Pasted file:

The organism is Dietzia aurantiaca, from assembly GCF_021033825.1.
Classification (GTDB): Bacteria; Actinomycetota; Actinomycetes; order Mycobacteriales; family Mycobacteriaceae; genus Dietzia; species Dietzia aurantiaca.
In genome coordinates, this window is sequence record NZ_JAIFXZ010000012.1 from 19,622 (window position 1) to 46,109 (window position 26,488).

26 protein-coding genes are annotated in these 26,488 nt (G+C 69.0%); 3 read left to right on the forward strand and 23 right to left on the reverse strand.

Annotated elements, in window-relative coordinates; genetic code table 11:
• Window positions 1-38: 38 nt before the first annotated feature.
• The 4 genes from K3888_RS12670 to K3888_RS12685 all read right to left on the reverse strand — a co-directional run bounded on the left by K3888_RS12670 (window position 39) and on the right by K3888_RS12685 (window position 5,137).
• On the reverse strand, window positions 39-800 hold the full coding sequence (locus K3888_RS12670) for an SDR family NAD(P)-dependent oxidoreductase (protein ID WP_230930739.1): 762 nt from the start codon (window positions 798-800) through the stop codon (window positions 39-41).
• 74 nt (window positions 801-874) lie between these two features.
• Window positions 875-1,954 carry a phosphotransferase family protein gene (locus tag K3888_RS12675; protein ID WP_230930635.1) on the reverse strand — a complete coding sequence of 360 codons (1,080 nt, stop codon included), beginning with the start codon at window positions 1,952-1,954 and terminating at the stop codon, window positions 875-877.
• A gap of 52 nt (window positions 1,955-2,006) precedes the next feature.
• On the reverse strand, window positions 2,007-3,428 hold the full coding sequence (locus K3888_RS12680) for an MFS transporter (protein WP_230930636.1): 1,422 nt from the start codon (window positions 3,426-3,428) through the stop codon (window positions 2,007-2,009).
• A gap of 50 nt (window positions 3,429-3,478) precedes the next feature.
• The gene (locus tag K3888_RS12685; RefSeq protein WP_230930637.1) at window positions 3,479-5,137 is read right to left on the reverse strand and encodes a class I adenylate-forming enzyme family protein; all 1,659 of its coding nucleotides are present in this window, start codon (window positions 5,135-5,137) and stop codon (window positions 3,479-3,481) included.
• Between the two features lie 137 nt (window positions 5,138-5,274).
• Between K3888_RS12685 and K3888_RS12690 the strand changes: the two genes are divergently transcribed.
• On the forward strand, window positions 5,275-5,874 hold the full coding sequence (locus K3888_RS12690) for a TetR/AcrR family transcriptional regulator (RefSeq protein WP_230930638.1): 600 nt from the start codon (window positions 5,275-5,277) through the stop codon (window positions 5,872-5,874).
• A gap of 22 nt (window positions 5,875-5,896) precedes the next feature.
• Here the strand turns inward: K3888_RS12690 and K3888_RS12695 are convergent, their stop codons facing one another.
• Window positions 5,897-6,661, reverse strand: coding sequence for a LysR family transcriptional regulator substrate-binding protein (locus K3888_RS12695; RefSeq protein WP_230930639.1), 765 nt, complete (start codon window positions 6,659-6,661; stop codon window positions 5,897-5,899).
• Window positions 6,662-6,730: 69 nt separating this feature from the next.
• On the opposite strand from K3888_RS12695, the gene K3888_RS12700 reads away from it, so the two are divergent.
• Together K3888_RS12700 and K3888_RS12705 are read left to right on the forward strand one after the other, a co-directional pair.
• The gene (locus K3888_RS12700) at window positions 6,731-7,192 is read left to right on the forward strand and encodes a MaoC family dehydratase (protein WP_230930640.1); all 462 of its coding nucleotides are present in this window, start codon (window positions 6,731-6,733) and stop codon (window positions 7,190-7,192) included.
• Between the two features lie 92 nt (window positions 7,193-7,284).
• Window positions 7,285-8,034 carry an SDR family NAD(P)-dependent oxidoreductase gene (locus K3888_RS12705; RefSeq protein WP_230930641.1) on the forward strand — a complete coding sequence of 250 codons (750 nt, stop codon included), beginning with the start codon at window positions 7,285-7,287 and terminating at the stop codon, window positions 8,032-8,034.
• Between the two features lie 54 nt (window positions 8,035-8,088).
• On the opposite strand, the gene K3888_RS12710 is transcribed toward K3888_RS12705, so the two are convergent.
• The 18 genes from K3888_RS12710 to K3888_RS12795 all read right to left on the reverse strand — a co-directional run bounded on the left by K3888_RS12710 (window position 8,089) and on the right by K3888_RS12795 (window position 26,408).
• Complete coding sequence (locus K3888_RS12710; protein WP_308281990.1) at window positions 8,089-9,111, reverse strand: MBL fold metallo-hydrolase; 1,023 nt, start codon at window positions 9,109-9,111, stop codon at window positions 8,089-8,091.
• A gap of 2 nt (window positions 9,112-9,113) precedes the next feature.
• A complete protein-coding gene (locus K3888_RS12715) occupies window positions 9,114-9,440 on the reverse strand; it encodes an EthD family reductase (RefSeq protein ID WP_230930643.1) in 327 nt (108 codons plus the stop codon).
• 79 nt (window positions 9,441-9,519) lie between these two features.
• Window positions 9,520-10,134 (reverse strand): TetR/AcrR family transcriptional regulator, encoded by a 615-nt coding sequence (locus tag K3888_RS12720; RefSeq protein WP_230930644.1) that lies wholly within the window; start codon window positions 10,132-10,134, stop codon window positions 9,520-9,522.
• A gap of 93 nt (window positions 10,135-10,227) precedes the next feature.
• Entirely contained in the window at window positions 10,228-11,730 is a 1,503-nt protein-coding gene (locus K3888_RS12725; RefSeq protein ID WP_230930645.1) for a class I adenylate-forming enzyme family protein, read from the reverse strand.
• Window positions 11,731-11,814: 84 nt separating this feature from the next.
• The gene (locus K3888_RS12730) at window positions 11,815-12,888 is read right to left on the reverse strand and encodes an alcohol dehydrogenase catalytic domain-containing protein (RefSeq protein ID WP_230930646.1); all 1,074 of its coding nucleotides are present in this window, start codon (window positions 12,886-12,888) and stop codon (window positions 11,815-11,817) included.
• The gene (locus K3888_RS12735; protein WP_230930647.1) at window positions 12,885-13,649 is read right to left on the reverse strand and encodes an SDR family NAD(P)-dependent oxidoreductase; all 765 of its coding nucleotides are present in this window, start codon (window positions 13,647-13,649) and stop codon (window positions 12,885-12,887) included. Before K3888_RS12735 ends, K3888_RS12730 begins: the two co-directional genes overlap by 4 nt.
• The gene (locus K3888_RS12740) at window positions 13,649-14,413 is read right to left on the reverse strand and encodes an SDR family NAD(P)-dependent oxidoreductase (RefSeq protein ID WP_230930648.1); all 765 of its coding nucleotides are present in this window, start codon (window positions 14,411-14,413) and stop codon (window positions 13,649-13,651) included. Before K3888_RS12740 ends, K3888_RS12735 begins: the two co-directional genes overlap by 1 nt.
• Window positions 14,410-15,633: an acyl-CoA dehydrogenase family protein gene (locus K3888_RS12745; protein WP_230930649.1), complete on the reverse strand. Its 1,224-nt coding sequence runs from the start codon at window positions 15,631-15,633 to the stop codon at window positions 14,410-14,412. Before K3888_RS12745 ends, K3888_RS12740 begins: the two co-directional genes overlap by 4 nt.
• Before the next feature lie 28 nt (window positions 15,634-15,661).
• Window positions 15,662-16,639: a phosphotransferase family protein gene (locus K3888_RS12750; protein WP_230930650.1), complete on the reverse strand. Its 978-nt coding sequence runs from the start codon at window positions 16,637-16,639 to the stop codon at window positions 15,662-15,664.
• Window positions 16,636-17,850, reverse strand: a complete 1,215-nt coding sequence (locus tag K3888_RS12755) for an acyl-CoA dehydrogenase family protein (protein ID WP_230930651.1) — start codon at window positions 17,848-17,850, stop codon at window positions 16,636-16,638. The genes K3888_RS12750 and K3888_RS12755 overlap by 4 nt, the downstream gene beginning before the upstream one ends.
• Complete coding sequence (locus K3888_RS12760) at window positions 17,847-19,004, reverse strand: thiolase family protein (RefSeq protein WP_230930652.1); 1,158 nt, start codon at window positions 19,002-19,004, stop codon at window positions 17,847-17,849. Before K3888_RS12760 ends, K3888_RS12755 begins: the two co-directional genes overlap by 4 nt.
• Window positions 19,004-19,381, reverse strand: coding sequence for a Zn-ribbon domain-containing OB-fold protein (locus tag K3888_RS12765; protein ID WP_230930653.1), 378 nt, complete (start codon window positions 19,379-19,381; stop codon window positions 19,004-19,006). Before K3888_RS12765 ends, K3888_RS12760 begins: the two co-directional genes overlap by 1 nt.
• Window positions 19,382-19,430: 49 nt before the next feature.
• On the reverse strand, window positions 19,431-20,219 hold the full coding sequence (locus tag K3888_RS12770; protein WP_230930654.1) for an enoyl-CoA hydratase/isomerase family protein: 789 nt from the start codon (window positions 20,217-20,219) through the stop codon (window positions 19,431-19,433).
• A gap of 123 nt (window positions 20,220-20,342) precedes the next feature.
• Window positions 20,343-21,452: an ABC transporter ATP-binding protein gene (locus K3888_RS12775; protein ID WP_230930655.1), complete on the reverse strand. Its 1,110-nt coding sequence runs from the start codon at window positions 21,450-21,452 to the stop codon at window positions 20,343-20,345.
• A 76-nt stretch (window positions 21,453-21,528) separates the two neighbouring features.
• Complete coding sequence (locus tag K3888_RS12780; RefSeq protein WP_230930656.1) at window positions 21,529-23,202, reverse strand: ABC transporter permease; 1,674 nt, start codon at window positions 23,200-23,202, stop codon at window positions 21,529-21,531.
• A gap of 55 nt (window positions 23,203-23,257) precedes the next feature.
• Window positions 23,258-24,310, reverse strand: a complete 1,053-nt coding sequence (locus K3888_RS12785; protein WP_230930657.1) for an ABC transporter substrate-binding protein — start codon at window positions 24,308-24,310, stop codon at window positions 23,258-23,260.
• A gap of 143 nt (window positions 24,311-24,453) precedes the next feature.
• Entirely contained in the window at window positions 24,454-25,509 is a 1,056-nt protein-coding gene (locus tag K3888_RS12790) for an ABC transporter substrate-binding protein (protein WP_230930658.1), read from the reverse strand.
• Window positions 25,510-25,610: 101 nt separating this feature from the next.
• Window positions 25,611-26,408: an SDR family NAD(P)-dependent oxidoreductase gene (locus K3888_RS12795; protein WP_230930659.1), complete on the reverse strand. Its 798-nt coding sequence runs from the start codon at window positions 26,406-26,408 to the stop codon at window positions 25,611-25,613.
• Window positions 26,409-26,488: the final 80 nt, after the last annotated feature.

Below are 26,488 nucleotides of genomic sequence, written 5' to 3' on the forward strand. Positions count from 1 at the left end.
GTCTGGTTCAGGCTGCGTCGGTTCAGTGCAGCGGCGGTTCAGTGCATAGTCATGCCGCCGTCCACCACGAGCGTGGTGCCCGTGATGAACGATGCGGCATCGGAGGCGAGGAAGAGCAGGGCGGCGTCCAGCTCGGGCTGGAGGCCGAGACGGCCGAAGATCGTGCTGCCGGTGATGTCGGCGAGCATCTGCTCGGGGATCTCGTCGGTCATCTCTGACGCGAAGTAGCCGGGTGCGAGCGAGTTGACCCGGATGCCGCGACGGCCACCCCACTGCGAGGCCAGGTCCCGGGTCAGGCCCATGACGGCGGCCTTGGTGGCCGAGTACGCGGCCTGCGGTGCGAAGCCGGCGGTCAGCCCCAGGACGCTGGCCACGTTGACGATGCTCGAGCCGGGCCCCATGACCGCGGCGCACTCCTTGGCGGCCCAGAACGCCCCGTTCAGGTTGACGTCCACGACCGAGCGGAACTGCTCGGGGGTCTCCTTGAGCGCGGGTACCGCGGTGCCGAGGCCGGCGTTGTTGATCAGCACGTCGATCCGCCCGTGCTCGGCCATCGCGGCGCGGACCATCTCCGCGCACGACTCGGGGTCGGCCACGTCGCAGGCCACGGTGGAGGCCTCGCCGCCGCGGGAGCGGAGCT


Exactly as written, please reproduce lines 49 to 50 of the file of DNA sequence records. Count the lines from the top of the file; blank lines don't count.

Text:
• A gap of 123 nt (window positions 20,220-20,342) precedes the next feature.
• Window positions 20,343-21,452: an ABC transporter ATP-binding protein gene (locus K3888_RS12775; protein ID WP_230930655.1), complete on the reverse strand. Its 1,110-nt coding sequence runs from the start codon at window positions 21,450-21,452 to the stop codon at window positions 20,343-20,345.